WASHINGTON -- More than a dozen areas off Maryland and near the mouth of the Chesapeake Bay are being considered for oil and gas drilling rights by the Bush administration, although lawmakers are working to scrap a plan they say is environmentally risky.
The proposal for oil and gas drilling off the Atlantic coast -- part of the five-year national energy plan unveiled by President Bush earlier this year -- enters its first phase this summer with the release of a draft report that will consider 1,000 proposed tracts from New Jersey to Georgia.
Among the plots are about 15 9-square-mile tracts nearly 100 miles off the Maryland coast and another 31 tracts off Virginia, about 15 miles from the mouth of the Chesapeake Bay. By next spring, the proposed 1,000 tracts will be winnowed to 250 for oil or gas exploration. Two leasings are planned, one in 1994 and another in 1997.
But lawmakers from Maryland and other coastal states say the potential for environmental harm is too great and have called for a one-year continuation of a moratorium -- scheduled to end in October -- on any leasing for oil and gas drilling. Although there have been test wells drilled off the East Coast during the past decade, there has been no commercial exploration.
"This area supports a rich diversity of economically important and ecologically fragile biological resources. Each year, tourism and commercial and recreational fishing contribute billions of dollars to the economies of our states," 19 Democratic and Republican lawmakers wrote in a letter to Representative Sidney R. Yates, D-Ill., chairman of the House Appropriations Subcommittee on Interior, which backed the moratorium early this month.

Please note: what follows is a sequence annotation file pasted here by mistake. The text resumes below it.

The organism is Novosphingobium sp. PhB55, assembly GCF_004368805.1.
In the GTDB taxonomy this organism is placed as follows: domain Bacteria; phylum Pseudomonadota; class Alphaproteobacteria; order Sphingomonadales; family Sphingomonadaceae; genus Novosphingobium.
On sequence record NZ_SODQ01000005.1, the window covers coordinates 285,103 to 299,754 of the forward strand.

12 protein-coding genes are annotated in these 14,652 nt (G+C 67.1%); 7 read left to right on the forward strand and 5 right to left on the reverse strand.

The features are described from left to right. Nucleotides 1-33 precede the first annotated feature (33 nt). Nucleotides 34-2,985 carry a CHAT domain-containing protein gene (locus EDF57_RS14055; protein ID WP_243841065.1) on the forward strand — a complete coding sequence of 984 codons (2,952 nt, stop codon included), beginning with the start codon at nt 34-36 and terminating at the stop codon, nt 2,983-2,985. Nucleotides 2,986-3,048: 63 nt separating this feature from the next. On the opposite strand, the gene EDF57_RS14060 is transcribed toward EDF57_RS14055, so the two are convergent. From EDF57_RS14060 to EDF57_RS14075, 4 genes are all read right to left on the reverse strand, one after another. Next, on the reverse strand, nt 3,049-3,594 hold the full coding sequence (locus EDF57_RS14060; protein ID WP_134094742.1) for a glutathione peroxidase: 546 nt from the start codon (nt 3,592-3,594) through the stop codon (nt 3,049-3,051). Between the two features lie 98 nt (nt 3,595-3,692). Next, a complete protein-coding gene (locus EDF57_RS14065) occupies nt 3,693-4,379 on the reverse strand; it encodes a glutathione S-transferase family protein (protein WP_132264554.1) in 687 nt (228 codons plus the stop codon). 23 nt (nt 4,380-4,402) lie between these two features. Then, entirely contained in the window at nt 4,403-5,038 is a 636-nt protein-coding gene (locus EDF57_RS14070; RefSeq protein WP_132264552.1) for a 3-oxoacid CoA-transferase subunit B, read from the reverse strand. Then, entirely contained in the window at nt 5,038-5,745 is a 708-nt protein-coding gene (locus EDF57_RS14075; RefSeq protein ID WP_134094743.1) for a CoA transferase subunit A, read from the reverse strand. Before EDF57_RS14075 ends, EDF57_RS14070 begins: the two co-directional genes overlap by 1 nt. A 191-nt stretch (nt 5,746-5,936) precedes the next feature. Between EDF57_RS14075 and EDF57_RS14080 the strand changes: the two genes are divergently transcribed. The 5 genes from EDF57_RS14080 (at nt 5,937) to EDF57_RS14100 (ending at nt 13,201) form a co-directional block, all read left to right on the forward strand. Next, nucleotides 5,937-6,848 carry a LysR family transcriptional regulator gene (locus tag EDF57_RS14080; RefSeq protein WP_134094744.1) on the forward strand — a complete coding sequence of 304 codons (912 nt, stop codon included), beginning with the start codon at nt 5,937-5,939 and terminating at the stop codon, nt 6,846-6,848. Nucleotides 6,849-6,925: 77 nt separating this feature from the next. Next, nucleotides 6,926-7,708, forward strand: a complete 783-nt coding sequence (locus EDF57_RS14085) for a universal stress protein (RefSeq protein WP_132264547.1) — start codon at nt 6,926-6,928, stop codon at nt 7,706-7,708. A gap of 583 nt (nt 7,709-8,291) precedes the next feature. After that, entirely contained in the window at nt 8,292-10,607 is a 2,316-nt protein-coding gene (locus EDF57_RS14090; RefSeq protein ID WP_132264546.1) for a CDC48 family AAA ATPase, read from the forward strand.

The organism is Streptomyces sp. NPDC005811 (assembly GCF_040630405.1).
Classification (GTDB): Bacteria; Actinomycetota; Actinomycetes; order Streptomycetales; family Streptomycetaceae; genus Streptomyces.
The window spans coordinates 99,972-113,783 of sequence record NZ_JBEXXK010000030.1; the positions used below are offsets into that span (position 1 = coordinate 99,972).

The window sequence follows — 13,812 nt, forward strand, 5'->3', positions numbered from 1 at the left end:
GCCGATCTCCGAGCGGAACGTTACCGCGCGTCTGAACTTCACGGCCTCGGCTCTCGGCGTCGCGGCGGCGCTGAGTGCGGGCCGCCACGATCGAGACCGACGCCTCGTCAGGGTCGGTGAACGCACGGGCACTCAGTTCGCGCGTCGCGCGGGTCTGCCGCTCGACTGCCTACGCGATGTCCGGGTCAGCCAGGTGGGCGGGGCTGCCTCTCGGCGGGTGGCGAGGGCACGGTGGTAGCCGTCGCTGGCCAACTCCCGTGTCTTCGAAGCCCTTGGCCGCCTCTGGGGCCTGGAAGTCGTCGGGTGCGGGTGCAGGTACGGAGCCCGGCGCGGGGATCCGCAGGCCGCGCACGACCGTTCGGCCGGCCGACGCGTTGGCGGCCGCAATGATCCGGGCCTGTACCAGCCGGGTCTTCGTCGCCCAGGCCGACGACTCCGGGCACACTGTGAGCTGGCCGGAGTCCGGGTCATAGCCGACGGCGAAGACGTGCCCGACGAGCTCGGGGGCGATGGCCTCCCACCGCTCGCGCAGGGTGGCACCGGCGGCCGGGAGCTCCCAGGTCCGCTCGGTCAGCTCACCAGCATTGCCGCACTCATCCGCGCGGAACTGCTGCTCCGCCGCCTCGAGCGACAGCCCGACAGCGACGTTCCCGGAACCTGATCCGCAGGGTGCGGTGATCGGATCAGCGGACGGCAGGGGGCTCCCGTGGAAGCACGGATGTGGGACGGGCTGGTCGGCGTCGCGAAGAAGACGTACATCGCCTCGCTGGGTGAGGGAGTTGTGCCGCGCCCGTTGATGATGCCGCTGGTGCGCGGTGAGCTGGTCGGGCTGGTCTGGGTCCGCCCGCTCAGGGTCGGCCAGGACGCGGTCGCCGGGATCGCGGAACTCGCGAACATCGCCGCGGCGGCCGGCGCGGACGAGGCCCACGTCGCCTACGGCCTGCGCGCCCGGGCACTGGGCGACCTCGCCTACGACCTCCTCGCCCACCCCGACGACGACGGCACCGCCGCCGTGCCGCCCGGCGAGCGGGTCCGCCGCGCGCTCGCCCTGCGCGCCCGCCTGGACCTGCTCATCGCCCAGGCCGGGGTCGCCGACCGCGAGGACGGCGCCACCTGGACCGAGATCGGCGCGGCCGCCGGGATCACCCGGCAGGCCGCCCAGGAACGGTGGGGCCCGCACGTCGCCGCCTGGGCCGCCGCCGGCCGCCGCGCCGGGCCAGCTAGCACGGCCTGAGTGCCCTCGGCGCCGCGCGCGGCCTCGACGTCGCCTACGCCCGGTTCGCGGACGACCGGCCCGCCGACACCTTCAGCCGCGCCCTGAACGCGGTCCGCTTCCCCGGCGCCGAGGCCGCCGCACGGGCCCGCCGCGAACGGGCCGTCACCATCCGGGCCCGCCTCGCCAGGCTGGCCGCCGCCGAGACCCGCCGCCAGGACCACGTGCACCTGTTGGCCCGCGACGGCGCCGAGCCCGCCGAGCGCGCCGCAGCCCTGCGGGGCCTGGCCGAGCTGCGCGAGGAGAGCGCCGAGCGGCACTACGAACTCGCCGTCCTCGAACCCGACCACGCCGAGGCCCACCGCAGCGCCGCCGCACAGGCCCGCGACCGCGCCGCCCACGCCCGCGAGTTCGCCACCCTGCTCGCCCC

"Compared to this, the mineral resources that could be extracted from the entire lease sale are insignificant," wrote the lawmakers, who included Representatives Wayne T. Gilchrest, R-Md.-1st, and Constance A. Morella, R-Md.-8th.
This week the House Appropriations Committee will consider the one-year moratorium on the plan.
Meanwhile, the four senators from Maryland and Virginia are pushing for a similar moratorium in the Senate, saying the potential environmental risks are too great.
The administration's energy package, pointing to the specter of foreign energy dependence, issued a renewed call "to stimulate oil production" in the United States with "responsible" development of offshore oil resources.
The plan targets the nation's outer Continental shelf, the area that begins three miles from shore, as "one of the most promising areas left in the United States as a potential source for future natural gas and oil supplies" and estimates that as many as 145 trillion cubic feet of gas and 18 billion barrels of oil are under the waves.
According to the American Petroleum Institute, that gas would power the United States for eight years and the oil would take care of U.S. energy needs for three years.
Geologic analysis suggests that the Atlantic region has gas reserves, although it will take exploration to make sure, according to an official with the Interior Department's Minerals Management Service, which is handling the proposed lease sales. "You basically know more when you get out there and drill," she said.